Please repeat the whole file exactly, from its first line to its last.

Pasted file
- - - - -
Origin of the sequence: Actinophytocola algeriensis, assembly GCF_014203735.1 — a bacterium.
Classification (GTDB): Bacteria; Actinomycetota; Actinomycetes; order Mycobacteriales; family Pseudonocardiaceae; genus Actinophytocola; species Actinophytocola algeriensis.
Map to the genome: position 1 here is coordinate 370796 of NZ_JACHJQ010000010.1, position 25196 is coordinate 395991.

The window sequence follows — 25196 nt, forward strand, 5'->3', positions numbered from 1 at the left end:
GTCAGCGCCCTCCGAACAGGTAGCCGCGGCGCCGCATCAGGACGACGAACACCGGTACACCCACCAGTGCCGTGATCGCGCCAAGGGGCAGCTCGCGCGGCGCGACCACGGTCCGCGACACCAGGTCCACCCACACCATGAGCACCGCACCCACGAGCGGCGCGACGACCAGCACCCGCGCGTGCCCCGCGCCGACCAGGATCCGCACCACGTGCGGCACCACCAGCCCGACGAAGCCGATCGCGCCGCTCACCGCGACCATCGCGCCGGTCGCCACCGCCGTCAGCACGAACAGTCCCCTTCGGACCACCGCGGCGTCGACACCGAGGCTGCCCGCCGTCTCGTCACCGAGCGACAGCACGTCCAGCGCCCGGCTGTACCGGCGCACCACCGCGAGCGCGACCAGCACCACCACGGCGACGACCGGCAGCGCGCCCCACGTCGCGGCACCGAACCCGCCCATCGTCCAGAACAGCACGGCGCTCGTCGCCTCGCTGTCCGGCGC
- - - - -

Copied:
Origin of the sequence: Actinophytocola algeriensis, assembly GCF_014203735.1 — a bacterium.
Classification (GTDB): Bacteria; Actinomycetota; Actinomycetes; order Mycobacteriales; family Pseudonocardiaceae; genus Actinophytocola; species Actinophytocola algeriensis.
Map to the genome: position 1 here is coordinate 370796 of NZ_JACHJQ010000010.1, position 25196 is coordinate 395991.

The window sequence follows — 25196 nt, forward strand, 5'->3', positions numbered from 1 at the left end:
GTCAGCGCCCTCCGAACAGGTAGCCGCGGCGCCGCATCAGGACGACGAACACCGGTACACCCACCAGTGCCGTGATCGCGCCAAGGGGCAGCTCGCGCGGCGCGACCACGGTCCGCGACACCAGGTCCACCCACACCATGAGCACCGCACCCACGAGCGGCGCGACGACCAGCACCCGCGCGTGCCCCGCGCCGACCAGGATCCGCACCACGTGCGGCACCACCAGCCCGACGAAGCCGATCGCGCCGCTCACCGCGACCATCGCGCCGGTCGCCACCGCCGTCAGCACGAACAGTCCCCTTCGGACCACCGCGGCGTCGACACCGAGGCTGCCCGCCGTCTCGTCACCGAGCGACAGCACGTCCAGCGCCCGGCTGTACCGGCGCACCACCGCGAGCGCGACCAGCACCACCACGGCGACGACCGGCAGCGCGCCCCACGTCGCGGCACCGAACCCGCCCATCGTCCAGAACAGCACGGCGCTCGTCGCCTCGCTGTCCGGCGC